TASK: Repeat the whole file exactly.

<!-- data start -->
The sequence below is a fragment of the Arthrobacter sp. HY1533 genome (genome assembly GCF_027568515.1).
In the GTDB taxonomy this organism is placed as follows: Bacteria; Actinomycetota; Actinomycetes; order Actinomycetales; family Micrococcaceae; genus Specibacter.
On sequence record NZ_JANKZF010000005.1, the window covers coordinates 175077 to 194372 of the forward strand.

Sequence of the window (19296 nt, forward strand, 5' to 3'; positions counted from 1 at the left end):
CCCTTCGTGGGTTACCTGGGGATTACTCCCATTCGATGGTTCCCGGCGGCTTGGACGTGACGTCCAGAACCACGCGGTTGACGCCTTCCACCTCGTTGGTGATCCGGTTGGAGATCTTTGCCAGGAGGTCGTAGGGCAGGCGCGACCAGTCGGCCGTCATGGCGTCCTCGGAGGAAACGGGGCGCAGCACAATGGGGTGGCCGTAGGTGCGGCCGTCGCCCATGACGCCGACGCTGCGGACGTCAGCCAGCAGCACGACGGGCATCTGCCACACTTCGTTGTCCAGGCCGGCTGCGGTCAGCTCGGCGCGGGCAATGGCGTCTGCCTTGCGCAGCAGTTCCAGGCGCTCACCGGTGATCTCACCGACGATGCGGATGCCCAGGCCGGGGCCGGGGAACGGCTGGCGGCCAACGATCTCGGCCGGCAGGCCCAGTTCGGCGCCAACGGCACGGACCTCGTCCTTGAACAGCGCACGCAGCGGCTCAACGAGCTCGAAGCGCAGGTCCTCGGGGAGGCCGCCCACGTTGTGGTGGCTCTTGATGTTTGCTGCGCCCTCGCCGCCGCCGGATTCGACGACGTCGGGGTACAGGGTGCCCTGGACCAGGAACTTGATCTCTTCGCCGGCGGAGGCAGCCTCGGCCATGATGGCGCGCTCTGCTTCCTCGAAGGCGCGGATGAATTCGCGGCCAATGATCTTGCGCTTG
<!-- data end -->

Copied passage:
The sequence below is a fragment of the Arthrobacter sp. HY1533 genome (genome assembly GCF_027568515.1).
In the GTDB taxonomy this organism is placed as follows: Bacteria; Actinomycetota; Actinomycetes; order Actinomycetales; family Micrococcaceae; genus Specibacter.
On sequence record NZ_JANKZF010000005.1, the window covers coordinates 175077 to 194372 of the forward strand.

Sequence of the window (19296 nt, forward strand, 5' to 3'; positions counted from 1 at the left end):
CCCTTCGTGGGTTACCTGGGGATTACTCCCATTCGATGGTTCCCGGCGGCTTGGACGTGACGTCCAGAACCACGCGGTTGACGCCTTCCACCTCGTTGGTGATCCGGTTGGAGATCTTTGCCAGGAGGTCGTAGGGCAGGCGCGACCAGTCGGCCGTCATGGCGTCCTCGGAGGAAACGGGGCGCAGCACAATGGGGTGGCCGTAGGTGCGGCCGTCGCCCATGACGCCGACGCTGCGGACGTCAGCCAGCAGCACGACGGGCATCTGCCACACTTCGTTGTCCAGGCCGGCTGCGGTCAGCTCGGCGCGGGCAATGGCGTCTGCCTTGCGCAGCAGTTCCAGGCGCTCACCGGTGATCTCACCGACGATGCGGATGCCCAGGCCGGGGCCGGGGAACGGCTGGCGGCCAACGATCTCGGCCGGCAGGCCCAGTTCGGCGCCAACGGCACGGACCTCGTCCTTGAACAGCGCACGCAGCGGCTCAACGAGCTCGAAGCGCAGGTCCTCGGGGAGGCCGCCCACGTTGTGGTGGCTCTTGATGTTTGCTGCGCCCTCGCCGCCGCCGGATTCGACGACGTCGGGGTACAGGGTGCCCTGGACCAGGAACTTGATCTCTTCGCCGGCGGAGGCAGCCTCGGCCATGATGGCGCGCTCTGCTTCCTCGAAGGCGCGGATGAATTCGCGGCCAATGATCTTGCGCTTG